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Showing posts from July, 2009

Finding Balance in MoMA's Sculpture Garden

The goat you see in the picture is Pablo Picasso's She-Goat (1950), a bronze sculpture the artist crafted out of discarded objects, and its grazing area is the Abby Aldrich Rockefeller Sculpture Garden at The Museum of Modern Art. On most days when the weather cooperates, this modernist oasis becomes one of the city's most popular retreats. I've written before about similar escapes in midtown, mostly small plazas and walkways, but MoMA's garden could be considered the penultimate modernist refuge in a busy city.


The design of the garden insures that visitors may choose among a variety of activities such a taking a lunch break, talking in groups, walking around, or sitting and thinking quietly. The museum can offer several challenging art experiences, so the garden makes a good place to process one exhibit before moving on to another.

The sculpture garden can also serve pleasantly as its own destination, a favored place to sit and look at art. After seeing one of the mu…

The Time and Place for James Ensor, Unmasked

Artists who express a fondness for masks aren't necessarily kooky. Carnival masks often show up in the art made in joyous seaside cultures whether it's Venice, New Orleans, Rio, or yes, Ostend. A major seaside city that rose to prominence due to the importance as a harbor, Ostend, Belgium, home to artist James Ensor (1860-1949), is well known among tourists for its esplanade, scenic cityscapes, and seasonal events. Among the latter is the popular carnival (external link ) at the beginning of March, a traditional event that includes clog throwing, dress balls, and something called a "Cimateire-parade." Ensor's parents sold masks for carnival revelers, along with other theatrical fare, and so the painter would often leave his attic studio to walk downstairs to borrow anything that would serve his artistic whims. Masks and skeletons, imagery a Cimateire-parade would inspire, became the props for his satire, iconoclasm and importantly, for wild artistic experimentati…

25 Great Things to Do in New York City

Some favorite New York experiences, old and new, from Walking Off the Big Apple

1. Visit Roosevelt Island and walk south to see the Renwick Ruins. "The Gothic Revival structure, granted the status of Landmark Site by the Landmarks Preservation Committee in 1975 on the basis of its picturesque ruination, is now undergoing a $4 million stabilization process in order to stem the tide of accelerating decay."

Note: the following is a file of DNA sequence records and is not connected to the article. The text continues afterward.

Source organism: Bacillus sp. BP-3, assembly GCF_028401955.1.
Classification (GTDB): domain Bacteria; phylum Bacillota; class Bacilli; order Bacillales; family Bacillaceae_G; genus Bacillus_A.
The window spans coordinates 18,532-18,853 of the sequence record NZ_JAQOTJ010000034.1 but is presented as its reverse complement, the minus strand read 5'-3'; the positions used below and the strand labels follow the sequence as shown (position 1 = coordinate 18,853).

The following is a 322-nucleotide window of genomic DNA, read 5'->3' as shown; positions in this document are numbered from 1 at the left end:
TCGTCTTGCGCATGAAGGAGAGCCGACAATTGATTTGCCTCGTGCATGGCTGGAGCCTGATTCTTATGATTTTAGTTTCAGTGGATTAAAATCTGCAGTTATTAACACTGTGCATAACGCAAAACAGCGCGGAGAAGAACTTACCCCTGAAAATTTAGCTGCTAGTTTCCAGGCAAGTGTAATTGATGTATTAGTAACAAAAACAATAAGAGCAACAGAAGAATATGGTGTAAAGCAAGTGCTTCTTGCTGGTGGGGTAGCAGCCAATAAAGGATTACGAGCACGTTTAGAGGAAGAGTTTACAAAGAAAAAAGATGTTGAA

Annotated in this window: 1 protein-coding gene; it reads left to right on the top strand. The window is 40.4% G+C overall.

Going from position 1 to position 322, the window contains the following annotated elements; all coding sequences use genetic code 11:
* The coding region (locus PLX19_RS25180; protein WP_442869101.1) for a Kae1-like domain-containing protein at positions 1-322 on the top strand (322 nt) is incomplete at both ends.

2. Shop at a bookstore and then visit a nearby cafe.
"In the olden days, many of us liked to shop for books and then go to a favorite café to read or write. We never worried about the availability of electrical outlets or a wireless cloud."

3. Read up on the history of Audubon Terrace and visit the Hispanic Society of America.
"Flash backward and imagine the estate that once belonged to John James Audubon, the famous naturalist and explorer, and then jump forward to the early 1900s when railroad heir and philanthropist Archer M. Huntington commissioned this acro…

A Visit to Audubon Terrace and Environs

Note - The Hispanic Society Museum is closed for renovations through the fall of 2019. See museum website.

Though far from the state of dilapidated ruin that would excite the fantasy of the modern romantic, the worn facades of the monumental museums that make up Audubon Terrace in Washington Heights look sufficiently weathered to induce a civic form of melancholia. Step into the courtyard of this once bright place and see verdigris on copper doors, layers of city dirt wedged into the carved incisions spelling out names of Spanish conquistadors high along the walls, grasses peaking up between the cracks.

Flash backward and imagine the estate that once belonged to John James Audubon, the famous naturalist and explorer, and then jump forward to the early 1900s when railroad heir and philanthropist Archer M. Huntington commissioned this acropolis. But flash-forward again to the present, and closer investigation hints not of signs of decay suggested on the surface but rather points to simm…

French Lessons: Visiting the Metropolitan Museum of Art's New American Wing, and Paris Photographs from the Second Empire

The New American Wing, the second phase of the renovation of the Metropolitan Museum of Art's American collection, has opened to the public, including the Charles Engelhard Court and the period rooms of decorative arts. In spite of the name, the wing feels as much French as American, given the museum's strengths in French-influenced artists like Augustus Saint-Gaudens, John LaFarge and Louis Comfort Tiffany, collaborators on several occasions for projects favored by East Coast patricians. Richard Morris Hunt's French-style lamps that once graced the entrance of the museum take a new place in the airy room, a court that echoes the classical mindset of the Founding Founders (of the Met and of the nation) and the aesthetic preferences of its early tastemakers.

The museum has repositioned many of its decorative objects, making new use of the balcony space. While new computer screens aid in understanding the form and function of the decorative objects, the works themselves, alth…

New York, in Vintage Black and White, and Photography Posts on Walking Off the Big Apple